Alcohol Withdrawal Syndrome (AWS) refers to an unpleasant and sometimes serious set of symptoms that can occur when someone stops or reduces their alcohol intake after excessively ingesting the drug for weeks, months, or years.
AWS happens because when we consume alcohol our bodies become dependent on the substance and once we suddenly stop the body has a difficult time adapting to the lack of alcohol.
Prolonged drinking suppresses the brain’s neurotransmitters, which control things like feelings of calmness and excitability, and when the drinking stops they are no longer suppressed. They rebound, resulting in a phenomenon called hyper-excitability. This produces the opposite effects of alcohol, such as tremors and anxiety.
Symptoms of the syndrome vary, depending on the person, and they can be anywhere from mild to fatal. Symptoms can appear anywhere from six hours to a few days after the last drink was consumed.
Initially, symptoms may include:
• nausea and/or vomiting
• increased heart rate
The symptoms may worsen over the next two to three days and persist for weeks.
The most serious form of AWS is called Delirium tremens (“ the DTs”). DTs occur in around 1 in 20 people who are going through a withdrawal from alcohol. Symptoms include:
• extreme confusion and agitation
• tactile hallucinations (itching, burning and numbness)
• auditory hallucinations (hearing non-existent sounds)
• visual hallucinations (seeing non-existent images).
It is important to note that alcohol withdrawal is a medical emergency and should be treated as one even if symptoms are mild. If the condition goes untreated it can even lead to death in some cases.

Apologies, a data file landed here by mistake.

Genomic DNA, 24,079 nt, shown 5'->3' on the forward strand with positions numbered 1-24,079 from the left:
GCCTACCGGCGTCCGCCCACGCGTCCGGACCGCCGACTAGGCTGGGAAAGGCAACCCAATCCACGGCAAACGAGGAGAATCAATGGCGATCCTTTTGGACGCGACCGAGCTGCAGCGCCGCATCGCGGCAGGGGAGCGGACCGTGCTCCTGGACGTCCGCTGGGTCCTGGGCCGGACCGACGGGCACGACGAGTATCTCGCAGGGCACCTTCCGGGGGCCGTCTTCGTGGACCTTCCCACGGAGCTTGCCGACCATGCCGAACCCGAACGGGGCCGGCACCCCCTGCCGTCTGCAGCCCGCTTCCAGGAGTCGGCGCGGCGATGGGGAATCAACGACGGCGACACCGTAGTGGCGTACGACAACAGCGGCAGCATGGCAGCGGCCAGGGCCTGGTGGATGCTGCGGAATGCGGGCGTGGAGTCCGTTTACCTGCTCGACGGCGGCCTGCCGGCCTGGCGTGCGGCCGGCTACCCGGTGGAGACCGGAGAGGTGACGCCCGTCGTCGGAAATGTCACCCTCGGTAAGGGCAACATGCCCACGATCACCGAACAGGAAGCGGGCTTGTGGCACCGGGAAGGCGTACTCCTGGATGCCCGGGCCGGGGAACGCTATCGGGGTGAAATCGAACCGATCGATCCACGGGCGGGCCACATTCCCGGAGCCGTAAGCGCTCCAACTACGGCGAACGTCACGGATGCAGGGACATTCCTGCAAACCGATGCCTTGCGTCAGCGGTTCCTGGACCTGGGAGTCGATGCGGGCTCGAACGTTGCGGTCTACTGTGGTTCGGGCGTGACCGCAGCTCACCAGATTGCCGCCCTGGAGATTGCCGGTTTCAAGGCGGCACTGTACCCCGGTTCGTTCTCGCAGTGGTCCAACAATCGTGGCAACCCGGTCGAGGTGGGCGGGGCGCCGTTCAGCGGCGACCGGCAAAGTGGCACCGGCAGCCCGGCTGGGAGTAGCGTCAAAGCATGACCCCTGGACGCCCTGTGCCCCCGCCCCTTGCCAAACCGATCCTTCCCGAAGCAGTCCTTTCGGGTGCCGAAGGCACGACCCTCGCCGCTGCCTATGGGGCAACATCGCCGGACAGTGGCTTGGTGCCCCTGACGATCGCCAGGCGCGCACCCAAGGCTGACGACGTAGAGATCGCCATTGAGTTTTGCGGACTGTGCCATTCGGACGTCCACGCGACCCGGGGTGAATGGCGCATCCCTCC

Treatment for AWS will depend on the severity of the symptoms that are being experienced. Some people can be treated at home under supervision while more serious cases will require the patient to be hospitalised.
Symptoms of AWS are often treated with benzodiazepines (mild tranquillisers) because they calm the hyper-excitability in the same way that alcohol would. Once fully withdrawn, it is important that the person suffering AWS receives the appropriate rehabilitation to address the underlying alcohol issues, so they don’t relapse and begin drinking chronically again.
With the right treatment, the prognosis for otherwise healthy individuals is positive. Most make a full recovery, although sleep disturbances, irritability and fatigue may continue for up to a few months.
The best way to prevent experiencing AWS is simple: do not drink excessively for long periods of time, and when you do drink make sure it’s responsibly. If you think you may currently be dependent on alcohol, seek medical help and do not stop ‘cold turkey’.
If you are experiencing alcohol withdrawals, contact your local hospital or Aboriginal Medical Service. If you know someone who has these symptoms and recently stopped drinking after a long period of time alert them and tell them to pursue professional help.
• 39.5% of Australian drinkers consume alcohol on a weekly basis.
• 51.6% of Australian drinkers consume alcohol in excess of the Australian Guidelines (2 standard drinks per day).
• 1 in 6 Australian drinkers consume more than 11 drinks per occasion on a monthly basis.
• The average age at which Australians first tried alcohol was 17 years.
• AWS is most common in people who are heavy drinkers because they have developed a tolerance to alcohol.
• The National Alcohol Indicators Project (NAIP) reports that from 1996 to 2005, an estimated 32,696 Australians aged over 15 years and older died from alcohol-related injury and disease caused by risky/high-risk drinking.